Benign Cranial Tumors: How a Staged Approach Improves Outcomes
Each year, we see dozens of patients with benign cranial tumors at the Eastside Neuroscience Institute. And we’ve learned that, in certain complex situations, combining a staged approach with the latest minimally invasive techniques can relieve symptoms and get patients back to normal life, without many of the risks that accompany larger, more invasive surgeries.
“Most benign cranial tumors can and would be removed completely,” says Amitoz Manhas, MD, MPH, FAANS, “but there are some complex cases where it’s beneficial to do a partial resection and then monitor the patient closely.”
Here are two recent case studies that illustrate the benefits of our approach.
Eliminating Symptoms with a Partial Resection
A 22-year-old man was referred to our surgery team after imaging revealed an epidermoid tumor was compressing his brain stem. The tumor was causing facial numbness and other symptoms. It’s likely that this patient was born with the condition and that it slowly developed into a mass.
“In the past, surgeons would have attempted to do a full resection through a relatively large opening, which created the risk of complications such as infection or nerve injury,” Dr. Manhas says.
Whenever possible, Dr. Manhas and our team of expert team use a staged approach along with minimally invasive techniques to remove enough cells to quell the symptoms. If a tumor is found to be atypical or malignant, the case is discussed with our neuro-oncology tumor board to begin the discussion and referrals with our oncology and radiation oncology partners.
With benign tumors, the team monitors the patient to see if the cells grow and/or symptoms resume. If needed, the patient can undergo additional minimally invasive procedures in the future.
“With a benign, slow-growing tumor, it’s often beneficial to take a more incremental approach that stops the symptoms without the risks of a larger operation,” Dr. Manhas says.
For this patient, Dr. Manhas created used a keyhole approach. He created an approximately ½-inch incision, and used suction and microinstruments to decompress the brain stem by removing the majority of the epidermal cells. The patient went home after just three nights in the hospital.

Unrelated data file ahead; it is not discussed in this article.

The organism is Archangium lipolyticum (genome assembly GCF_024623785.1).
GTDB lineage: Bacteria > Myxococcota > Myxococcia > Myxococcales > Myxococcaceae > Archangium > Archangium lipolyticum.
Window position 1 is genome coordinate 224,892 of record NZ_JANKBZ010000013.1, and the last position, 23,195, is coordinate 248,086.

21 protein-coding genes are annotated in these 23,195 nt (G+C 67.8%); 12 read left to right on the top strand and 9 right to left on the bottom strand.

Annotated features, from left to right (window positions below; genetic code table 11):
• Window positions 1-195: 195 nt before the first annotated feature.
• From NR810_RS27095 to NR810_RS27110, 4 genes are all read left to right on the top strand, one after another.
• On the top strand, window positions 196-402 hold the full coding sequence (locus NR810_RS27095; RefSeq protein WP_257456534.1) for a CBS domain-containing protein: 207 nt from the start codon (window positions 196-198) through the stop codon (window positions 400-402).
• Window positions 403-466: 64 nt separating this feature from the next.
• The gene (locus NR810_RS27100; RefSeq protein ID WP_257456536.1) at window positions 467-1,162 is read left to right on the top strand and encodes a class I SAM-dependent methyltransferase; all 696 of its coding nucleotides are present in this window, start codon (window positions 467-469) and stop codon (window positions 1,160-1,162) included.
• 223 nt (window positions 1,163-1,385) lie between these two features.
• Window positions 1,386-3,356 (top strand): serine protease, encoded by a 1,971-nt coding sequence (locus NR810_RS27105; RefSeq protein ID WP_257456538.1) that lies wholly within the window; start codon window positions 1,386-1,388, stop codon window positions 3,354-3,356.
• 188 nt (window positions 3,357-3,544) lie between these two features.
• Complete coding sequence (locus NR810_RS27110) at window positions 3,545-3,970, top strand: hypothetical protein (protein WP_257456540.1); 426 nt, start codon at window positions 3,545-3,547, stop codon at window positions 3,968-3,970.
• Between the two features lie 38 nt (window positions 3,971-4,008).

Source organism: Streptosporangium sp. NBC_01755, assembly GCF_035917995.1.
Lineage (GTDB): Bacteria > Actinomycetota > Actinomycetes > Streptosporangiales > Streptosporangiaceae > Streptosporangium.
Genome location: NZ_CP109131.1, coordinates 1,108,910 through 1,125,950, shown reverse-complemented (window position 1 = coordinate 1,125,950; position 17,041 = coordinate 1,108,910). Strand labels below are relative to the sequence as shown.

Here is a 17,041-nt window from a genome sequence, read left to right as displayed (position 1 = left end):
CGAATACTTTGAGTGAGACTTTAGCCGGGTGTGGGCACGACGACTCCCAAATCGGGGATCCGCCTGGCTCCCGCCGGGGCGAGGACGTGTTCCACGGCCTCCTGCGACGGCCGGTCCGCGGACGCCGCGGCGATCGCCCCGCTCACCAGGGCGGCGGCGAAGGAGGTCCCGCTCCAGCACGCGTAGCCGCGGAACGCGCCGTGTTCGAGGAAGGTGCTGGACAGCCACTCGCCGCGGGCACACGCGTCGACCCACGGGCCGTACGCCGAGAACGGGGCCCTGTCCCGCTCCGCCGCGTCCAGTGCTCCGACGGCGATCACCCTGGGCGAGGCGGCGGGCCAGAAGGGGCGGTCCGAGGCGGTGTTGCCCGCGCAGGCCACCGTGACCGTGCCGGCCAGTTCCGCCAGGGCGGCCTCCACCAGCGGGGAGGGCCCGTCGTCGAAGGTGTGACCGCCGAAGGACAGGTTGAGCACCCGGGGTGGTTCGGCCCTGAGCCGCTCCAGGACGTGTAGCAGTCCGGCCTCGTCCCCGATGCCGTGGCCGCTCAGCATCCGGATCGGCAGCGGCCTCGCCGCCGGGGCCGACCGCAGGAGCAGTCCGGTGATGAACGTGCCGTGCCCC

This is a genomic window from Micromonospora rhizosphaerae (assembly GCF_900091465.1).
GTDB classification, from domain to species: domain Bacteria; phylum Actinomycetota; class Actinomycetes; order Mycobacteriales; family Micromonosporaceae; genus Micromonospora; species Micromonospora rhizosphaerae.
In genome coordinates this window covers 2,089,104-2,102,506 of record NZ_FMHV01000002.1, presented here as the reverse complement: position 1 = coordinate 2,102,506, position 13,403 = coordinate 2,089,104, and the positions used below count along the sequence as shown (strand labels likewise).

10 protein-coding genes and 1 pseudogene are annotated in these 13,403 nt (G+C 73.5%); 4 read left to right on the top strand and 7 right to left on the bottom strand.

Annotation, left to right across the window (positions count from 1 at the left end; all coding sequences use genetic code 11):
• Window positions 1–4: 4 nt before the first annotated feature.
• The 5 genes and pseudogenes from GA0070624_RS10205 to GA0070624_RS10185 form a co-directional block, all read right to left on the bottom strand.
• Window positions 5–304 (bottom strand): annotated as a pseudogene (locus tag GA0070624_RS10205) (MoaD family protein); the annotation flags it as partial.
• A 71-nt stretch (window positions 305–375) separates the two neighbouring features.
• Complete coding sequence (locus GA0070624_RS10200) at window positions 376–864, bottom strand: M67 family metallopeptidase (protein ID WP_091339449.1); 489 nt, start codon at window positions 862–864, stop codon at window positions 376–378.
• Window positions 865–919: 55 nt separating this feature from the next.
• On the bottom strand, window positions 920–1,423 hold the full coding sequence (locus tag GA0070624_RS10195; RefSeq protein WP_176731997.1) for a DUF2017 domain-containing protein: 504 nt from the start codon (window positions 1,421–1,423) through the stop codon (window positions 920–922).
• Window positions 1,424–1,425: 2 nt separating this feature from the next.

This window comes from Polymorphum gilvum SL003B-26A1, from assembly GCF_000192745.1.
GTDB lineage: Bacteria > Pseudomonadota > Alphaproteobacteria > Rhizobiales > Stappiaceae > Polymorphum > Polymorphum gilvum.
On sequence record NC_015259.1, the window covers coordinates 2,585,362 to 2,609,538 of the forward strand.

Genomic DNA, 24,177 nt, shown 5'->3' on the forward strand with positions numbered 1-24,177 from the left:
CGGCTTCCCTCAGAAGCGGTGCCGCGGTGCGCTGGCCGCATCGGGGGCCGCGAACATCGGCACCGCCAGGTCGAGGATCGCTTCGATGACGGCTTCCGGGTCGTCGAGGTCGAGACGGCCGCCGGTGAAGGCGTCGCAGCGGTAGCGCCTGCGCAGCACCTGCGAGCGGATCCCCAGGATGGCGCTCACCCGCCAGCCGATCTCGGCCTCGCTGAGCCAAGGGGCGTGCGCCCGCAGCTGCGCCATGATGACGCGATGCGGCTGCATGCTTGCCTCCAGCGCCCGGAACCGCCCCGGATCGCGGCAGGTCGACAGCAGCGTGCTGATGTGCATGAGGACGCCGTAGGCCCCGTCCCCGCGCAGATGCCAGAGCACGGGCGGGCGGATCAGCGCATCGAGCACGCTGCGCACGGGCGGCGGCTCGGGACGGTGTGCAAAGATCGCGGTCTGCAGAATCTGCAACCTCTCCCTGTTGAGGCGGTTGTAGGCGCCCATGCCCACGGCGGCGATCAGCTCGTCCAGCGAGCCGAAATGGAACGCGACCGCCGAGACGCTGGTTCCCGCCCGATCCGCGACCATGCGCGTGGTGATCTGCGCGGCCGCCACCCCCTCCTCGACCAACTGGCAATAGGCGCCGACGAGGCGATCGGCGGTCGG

“All of his symptoms were relieved and he quickly got back to his job and normal daily activities,” Dr. Manhas says. “From here, we will monitor the patient and watch for growth and symptoms. It usually takes years for the symptoms to come back. We could potentially do an additional surgery down the road and hopefully it would be just like this one – a relatively small operation with a quick recovery.”
Minimally Invasive Solution to Nerve Sheath Tumors
In the second case, a 35-year-old male came to us with a plexiform schwannoma that had been monitored for several years by an outside provider. The patient was experiencing pressure, pain and numbness in his neck.
“He had nerve sheath tumors coming off of two nerves on the right-hand side, and he was symptomatic enough that he wanted to see what his surgical options were,” Dr. Manhas says.
A full resection would have required a complicated surgery and likely a fusion in his neck. Dr. Manhas and the patient instead decided to resect the mass up to where it crossed the carotid and vertebral arteries.
“I was able to remove it up to the point where it was dangerous to go any further,” Dr. Manhas says.
The patient’s symptoms resolved following the procedure and a biopsy confirmed the mass was benign. The patient will now require ongoing monitoring.
“If there’s growth in schwannoma components that are higher in his neck, he might eventually need the larger operation,” Dr. Manhas says. “But we took care of the problem he was contending with and hopefully he’ll be symptom-free for many years.”
Building Strong Relationships with Patients
At the Eastside Neuroscience Institute, we work to provide a comprehensive approach and our number one goal is restoring our patients’ quality of life and functional status. We take pride in our relationships with our patients and our referring colleagues.
“Patients quickly realize that we’re not going to dictate what their treatment should be – we’re going to take the time to get to know them, we’re going to understand their goals, and we’re going to tailor care to their medical situation and their needs,” Dr. Manhas says.
We maintain that relationship after surgery, by staying in touch via follow-up appointments and making sure we’re doing everything we can to help patients stay as healthy and happy as possible.
“We stay focused on our ultimate goal,” Dr. Manhas says, “which is for each and every patient to come back to our clinic and say ‘my quality of life is better and I’m feeling great’.”